The stability of any polity depends largely on the body of laws governing the state. This explains why scholars across time and space have advocated that only the best brain in society should take charge of lawmaking.
In Nigeria, section four of the constitution vests legislative powers in the National Assembly and by extension the state assemblies. Thus, the national assembly is required to make laws for the good governance of the state. This fundamental imperative separate the legislature from other organs of government.
However, apart from lawmaking, the legislature performs a huge range of oversight functions. Together, these oversight functions create an intricate web of checks and balances in a presidential system of government.
It is heartwarming to note that, at the valedictory session of the fifth assembly in Bayelsa state, the outgone Speaker, Right Honourable Friday Konbowei Benson disclosed that under his leadership in the fifth assembly, a total of one hundred and five bills were passed into law. A breakdown showed that ninety-two of them are executive bills.
The implication is that, the Governor Dickson led administration initiated more than ninety-two percent of the bills that were passed into law. Thus, the executive organ of government was more committed to making laws than the House.
The profound meaning is that the Restoration Administration came into power recognizing that there was a huge gap in lawmaking in most critical areas of government.
The Child Right Act was domesticated and the Universal Basic Education Law was amended. November second of every year was acknowledged as a Thanksgiving Day and this was backed by a law in two thousand and twelve. In the same year, the Bayelsa State Symbol and Sign Law was made.
Through the instrumentality of lawmaking, motorbike operations were prohibited. They were replaced by the Restoration Transport Scheme, but the scheme did not endure for too long.
Laws were also made on the Bayelsa Health Insurance Scheme and the Bayelsa State Compulsory Primary and Secondary Education. This was in line with the state of emergence declared on education at inception.
To ensure security and safety of lives and property, the Secret Societies/Cult and other Allied Offences Prohibition Law was made. This led to the renunciation of cultism by eleven thousand youths and the subsequent amnesty that was granted them.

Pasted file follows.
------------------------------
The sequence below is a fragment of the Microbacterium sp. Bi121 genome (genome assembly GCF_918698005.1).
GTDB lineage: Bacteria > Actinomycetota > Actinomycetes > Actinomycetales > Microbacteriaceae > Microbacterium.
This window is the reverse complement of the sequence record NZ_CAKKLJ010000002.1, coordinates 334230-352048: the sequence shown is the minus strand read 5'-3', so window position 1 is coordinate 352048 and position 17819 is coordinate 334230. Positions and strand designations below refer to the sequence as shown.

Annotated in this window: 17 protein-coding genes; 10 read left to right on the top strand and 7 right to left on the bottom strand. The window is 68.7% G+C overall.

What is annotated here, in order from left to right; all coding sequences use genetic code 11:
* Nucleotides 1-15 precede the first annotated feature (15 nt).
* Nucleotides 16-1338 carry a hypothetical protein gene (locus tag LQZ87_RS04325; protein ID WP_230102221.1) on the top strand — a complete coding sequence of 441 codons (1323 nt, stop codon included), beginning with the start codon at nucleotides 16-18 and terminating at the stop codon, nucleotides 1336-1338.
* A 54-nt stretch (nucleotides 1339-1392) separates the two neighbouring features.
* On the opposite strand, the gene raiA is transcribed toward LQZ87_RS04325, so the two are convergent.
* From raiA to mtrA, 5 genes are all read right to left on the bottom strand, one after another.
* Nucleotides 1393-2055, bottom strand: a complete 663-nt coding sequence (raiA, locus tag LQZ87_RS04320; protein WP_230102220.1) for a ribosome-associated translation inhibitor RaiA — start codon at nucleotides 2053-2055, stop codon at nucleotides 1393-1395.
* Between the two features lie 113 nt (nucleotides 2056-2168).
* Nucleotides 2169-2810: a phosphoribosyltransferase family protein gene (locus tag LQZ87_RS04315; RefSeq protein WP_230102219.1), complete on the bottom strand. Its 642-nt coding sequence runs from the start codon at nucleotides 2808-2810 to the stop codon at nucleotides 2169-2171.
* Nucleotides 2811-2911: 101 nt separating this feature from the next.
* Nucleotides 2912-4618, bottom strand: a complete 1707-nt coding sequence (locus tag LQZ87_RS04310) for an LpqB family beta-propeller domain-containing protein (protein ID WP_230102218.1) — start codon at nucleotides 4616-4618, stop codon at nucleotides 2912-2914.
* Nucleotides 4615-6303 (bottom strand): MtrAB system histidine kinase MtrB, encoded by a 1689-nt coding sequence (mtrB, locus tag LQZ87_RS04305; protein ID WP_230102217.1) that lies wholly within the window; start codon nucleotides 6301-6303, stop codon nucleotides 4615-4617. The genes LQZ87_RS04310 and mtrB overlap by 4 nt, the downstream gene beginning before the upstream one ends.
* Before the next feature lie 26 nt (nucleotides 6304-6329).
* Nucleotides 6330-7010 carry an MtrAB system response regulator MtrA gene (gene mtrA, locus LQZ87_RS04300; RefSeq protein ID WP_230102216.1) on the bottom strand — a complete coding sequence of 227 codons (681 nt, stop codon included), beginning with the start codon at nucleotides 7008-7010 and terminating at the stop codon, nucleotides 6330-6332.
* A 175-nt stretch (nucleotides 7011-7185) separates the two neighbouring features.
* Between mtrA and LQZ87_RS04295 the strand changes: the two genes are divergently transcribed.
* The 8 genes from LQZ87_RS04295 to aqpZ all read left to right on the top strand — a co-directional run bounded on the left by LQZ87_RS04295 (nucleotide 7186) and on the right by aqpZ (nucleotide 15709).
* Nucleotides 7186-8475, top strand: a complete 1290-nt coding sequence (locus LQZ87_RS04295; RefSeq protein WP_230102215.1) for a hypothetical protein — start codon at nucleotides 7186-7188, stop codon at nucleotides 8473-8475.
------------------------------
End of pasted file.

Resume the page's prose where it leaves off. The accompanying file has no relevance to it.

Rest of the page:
In the education sub-sector, laws were made to establish the University of Africa Toru-Orua, the Bayelsa State Polytechnic Aleibiri, the Institute of Tourism and Hospitality and the Bayelsa State University of Medical Sciences Yenagoa. A law was also made to amend the existing the Bayelsa State College of Education which was relocated to Sagbama for obvious logistics and locational factors.
The implication of the state of emergency in education is that, it led to enrollment boom, encouraged indigent pupils to attend school since tuition fee and other user fees were abolished. Since then, Bayelsa has improved tremendously in ranking in national examinations such as WAEC and NECO. Bayelsa has left the unenviable league of educational disadvantaged states.
To purge the bureaucracy and to reposition the civil service, the Salary Fraud and Related Offences Prohibition Law was made in two thousand and twelve. The law could be described as a master-stroke because it led to sweeping reforms in the public service.
In the course of the reforms, fraud syndicates were smashed, ghost-workers were weeded out, double-employment was stopped and a Commission was set-up to name and shamed payroll manipulators. Ultimately, the wage bill was reduced and job opportunities were created for graduates to be accommodated in the civil service. The reforms also improved work ethics.
Far-reaching laws were made to protect the rights of women. One of such laws was the Safe Motherhood Initiative, which protected the reproductive rights of women. Very prominent and active pressure groups also partnered government in executing the laws.
In the area of youths and women empowerment, government established the Izon-Ibe Microfinance Bank and the Bayelsa State Medium Enterprises Development Agency. While the agency sort for partnership in providing funds, government disbursed some seed money to the bank, which provided soft loans to small scale businesses.
An entrepreneurship centre was also established to encourage youth’s to engaging techno-vocational endeavours. This initiative has expanded the scope of small scale business and access to loans in the state.
In the last analysis, it is germane to say that the Restoration Administration has excelled in lawmaking as an instrument of promoting good governance. Since Bayelsa state was created, no administration has thrived on lawmaking as the Governor Dickson administration.
Bayelsans hope that the next administration will equal the record or even surpass the efforts of the Restoration Administration in lawmaking. This is a realistic expectation because of the calibre of lawmakers that are in the hallow chambers. Bayelsans expect nothing less.